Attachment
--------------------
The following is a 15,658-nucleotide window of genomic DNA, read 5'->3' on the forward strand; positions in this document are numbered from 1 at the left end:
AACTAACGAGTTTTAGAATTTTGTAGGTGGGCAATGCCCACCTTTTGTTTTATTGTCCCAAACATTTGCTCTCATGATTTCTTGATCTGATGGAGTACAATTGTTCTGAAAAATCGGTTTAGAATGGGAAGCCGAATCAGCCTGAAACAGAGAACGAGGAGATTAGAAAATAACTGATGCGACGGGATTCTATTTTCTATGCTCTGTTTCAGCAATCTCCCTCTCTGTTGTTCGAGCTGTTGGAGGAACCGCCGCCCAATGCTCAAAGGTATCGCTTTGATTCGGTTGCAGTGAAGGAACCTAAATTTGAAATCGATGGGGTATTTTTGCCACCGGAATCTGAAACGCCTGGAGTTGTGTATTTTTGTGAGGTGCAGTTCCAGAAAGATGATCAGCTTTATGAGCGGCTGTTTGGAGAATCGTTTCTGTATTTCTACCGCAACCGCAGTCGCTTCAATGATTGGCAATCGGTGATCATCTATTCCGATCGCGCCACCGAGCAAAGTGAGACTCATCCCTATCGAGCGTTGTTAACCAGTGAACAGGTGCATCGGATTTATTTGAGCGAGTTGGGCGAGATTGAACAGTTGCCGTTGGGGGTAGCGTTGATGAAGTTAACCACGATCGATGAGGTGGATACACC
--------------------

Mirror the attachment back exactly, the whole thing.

The following is a 15,658-nucleotide window of genomic DNA, read 5'->3' on the forward strand; positions in this document are numbered from 1 at the left end:
AACTAACGAGTTTTAGAATTTTGTAGGTGGGCAATGCCCACCTTTTGTTTTATTGTCCCAAACATTTGCTCTCATGATTTCTTGATCTGATGGAGTACAATTGTTCTGAAAAATCGGTTTAGAATGGGAAGCCGAATCAGCCTGAAACAGAGAACGAGGAGATTAGAAAATAACTGATGCGACGGGATTCTATTTTCTATGCTCTGTTTCAGCAATCTCCCTCTCTGTTGTTCGAGCTGTTGGAGGAACCGCCGCCCAATGCTCAAAGGTATCGCTTTGATTCGGTTGCAGTGAAGGAACCTAAATTTGAAATCGATGGGGTATTTTTGCCACCGGAATCTGAAACGCCTGGAGTTGTGTATTTTTGTGAGGTGCAGTTCCAGAAAGATGATCAGCTTTATGAGCGGCTGTTTGGAGAATCGTTTCTGTATTTCTACCGCAACCGCAGTCGCTTCAATGATTGGCAATCGGTGATCATCTATTCCGATCGCGCCACCGAGCAAAGTGAGACTCATCCCTATCGAGCGTTGTTAACCAGTGAACAGGTGCATCGGATTTATTTGAGCGAGTTGGGCGAGATTGAACAGTTGCCGTTGGGGGTAGCGTTGATGAAGTTAACCACGATCGATGAGGTGGATACACC